In Thrall to Dewey’s Ghost

Steven Miller

The basic problem with Nevada's colleges of education is that their core teacher-training agenda is—speaking candidly—essentially bogus.

To be sure, this problem is not the Silver State’s alone. For decades, American ed-schools have trotted out Progressivist dogmas, presenting them as genuine teacher development. Indeed, as education historian Diane Ravitch and others have shown, it was this agenda that, historically, was behind the rise of American colleges of education.

The preeminent fountainhead of these faux theories of education was John Dewey, who lusted throughout his long life to make American schooling an instrument of state socialism. Though a self-proclaimed apostate from the German philosophy that initially infatuated him, Dewey remained a committed Hegelian in many ways—with a commensurate soft spot for Marxist and other German authoritarianisms.

The late Arthur Ekirch, in The Decline of American Liberalism, noted that, just before America’s entrance into World War I, Dewey was plumping for it with an “emotional and pseudo-mystical ode to American nationalism.” This from a supposedly realistic and pragmatic American philosopher—who just two years before had been highly critical of German romantic and medieval notions of war.

Dewey was enthusiastic for the war because he saw it as a perfect way to justify replacing locally oriented American schools with a thoroughly national and compulsory educational system that would, German-style, mass-produce nationalist citizens. In 1917, Dewey penned a revealing New Republic article that hectored former allies on the Left for opposing U.S. entrance into the bloody fray. Their pacifism, he complained, ignored the “immense impetus to reorganization [of the nation] afforded by this war.”

After the war, communist educators in the Soviet Union noted the doctrinal affinities between Dewey’s theories and Marxism and began trying out the theories out. One prominent Soviet educator, Albert P. Pinkervich, compared Dewey’s thought to that of contemporary German educators and noted that “Dewey comes infinitely closer to Marx and the Russian Communists.”

Visiting the Soviet Union several times during the 1920s, Dewey published a serious of articles in The New Republic giving glowing impressions of his visits. Hailing the “marvelous development of progressive educational ideas and practice under the fostering care of the Bolshevik government,” the essays culminated in 1928. In the 1930s, however, notes Canadian educator William Brooks, “Dewey’s infatuation with the Soviet state declined in direct proportion to the Central Committee of the Communist Party’s own disappointment over the debilitating effects of progressive education on Russian graduates.”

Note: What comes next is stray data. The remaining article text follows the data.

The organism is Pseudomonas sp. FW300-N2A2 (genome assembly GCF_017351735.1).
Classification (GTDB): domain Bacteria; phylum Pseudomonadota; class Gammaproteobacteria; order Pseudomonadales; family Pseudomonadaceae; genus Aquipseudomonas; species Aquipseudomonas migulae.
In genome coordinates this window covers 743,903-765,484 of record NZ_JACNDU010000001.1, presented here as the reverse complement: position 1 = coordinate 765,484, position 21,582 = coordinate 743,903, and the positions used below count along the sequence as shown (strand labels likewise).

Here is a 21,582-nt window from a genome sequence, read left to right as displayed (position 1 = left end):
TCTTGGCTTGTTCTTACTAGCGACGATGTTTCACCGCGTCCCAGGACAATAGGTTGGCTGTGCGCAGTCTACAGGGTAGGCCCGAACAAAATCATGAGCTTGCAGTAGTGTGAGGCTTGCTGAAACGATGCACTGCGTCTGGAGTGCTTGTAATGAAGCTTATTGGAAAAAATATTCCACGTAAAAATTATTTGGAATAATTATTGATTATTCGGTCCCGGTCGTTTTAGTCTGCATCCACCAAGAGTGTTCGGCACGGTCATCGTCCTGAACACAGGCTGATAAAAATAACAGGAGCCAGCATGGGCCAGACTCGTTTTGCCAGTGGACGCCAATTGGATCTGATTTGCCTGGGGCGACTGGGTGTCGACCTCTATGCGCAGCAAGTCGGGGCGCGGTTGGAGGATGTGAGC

What experience kept showing, even in Soviet Russia, was that Dewey’s theories about education simply did not suffice if effective learning was the goal. Ironically, given the fact that Rockefeller endowments supported Dewey’s academic career at the University of Chicago and Columbia University, it was the grandchildren of John D. Rockefeller, Sr. himself who would first suffer damage from “progressive” doctrines. Four of the five children of John D. Rockefeller, Jr. attended the soon-to-be famous Lincoln experimental school—also funded by the Rockefeller fortune—which was heralded as “a laboratory to develop and test new curricula adapted to ‘the needs of modern living.’” Years later, however, at least two of the attending grandchildren would report major personal literacy difficulties. Laurance directly attributed his inability to read and write adequately to the Lincoln School, while Nelson, future governor of New York, would admit that reading for him was a “slow and tortuous process” that he did not enjoy but compelled himself to do.

Nevertheless, for progressive education’s enthusiasts its utopian promises always outweigh experience. This has been especially so for professional educationists, for whom it not only generates and justifies an entire career—serving as gatekeepers for public school teachers—but also provides a ready-made army of political allies for what essentially remains a war for political power. Thus Teachers College at Columbia became a place for pilgrimage, and the Lincoln School became the model for what should be touted back home.

Dewey’s disciples turned his ideas into an educational orthodoxy, but they couldn’t make that orthodoxy into a genuinely productive teaching methodology. Progressivism’s most famous (and arrogant) slogan—“We teach children, not subject matter”—reveals the fundamental problem: By its very nature, Progressivism does not prize, and therefore cannot prioritize, actual learning.

Still today, Nevada’s colleges of education make social welfare and multicultural concerns their highest teacher-training values. This explains much about the persistent inadequacy of Nevada public education.

Rather than serving the bests interests of Silver State children, teacher training at UNR and UNLV remains stubbornly in thrall to the ghost of John Dewey.

Steven Miller is policy director for the Nevada Policy Research Institute.

Steven Miller

Senior Vice President, Nevada Journal Managing Editor

Steven Miller is Nevada Journal Managing Editor, Emeritus, and has been with the Institute since 1997.

Steven graduated cum laude with a B.A. in Philosophy from Claremont Men’s College (now Claremont McKenna). Before joining NPRI, Steven worked as a news reporter in California and Nevada, and a political cartoonist in Nevada, Hawaii and North Carolina. For 10 years he ran a successful commercial illustration studio in New York City, then for five years worked at First Boston Credit Suisse in New York as a technical analyst. After returning to Nevada in 1991, Steven worked as an investigative reporter before joining NPRI.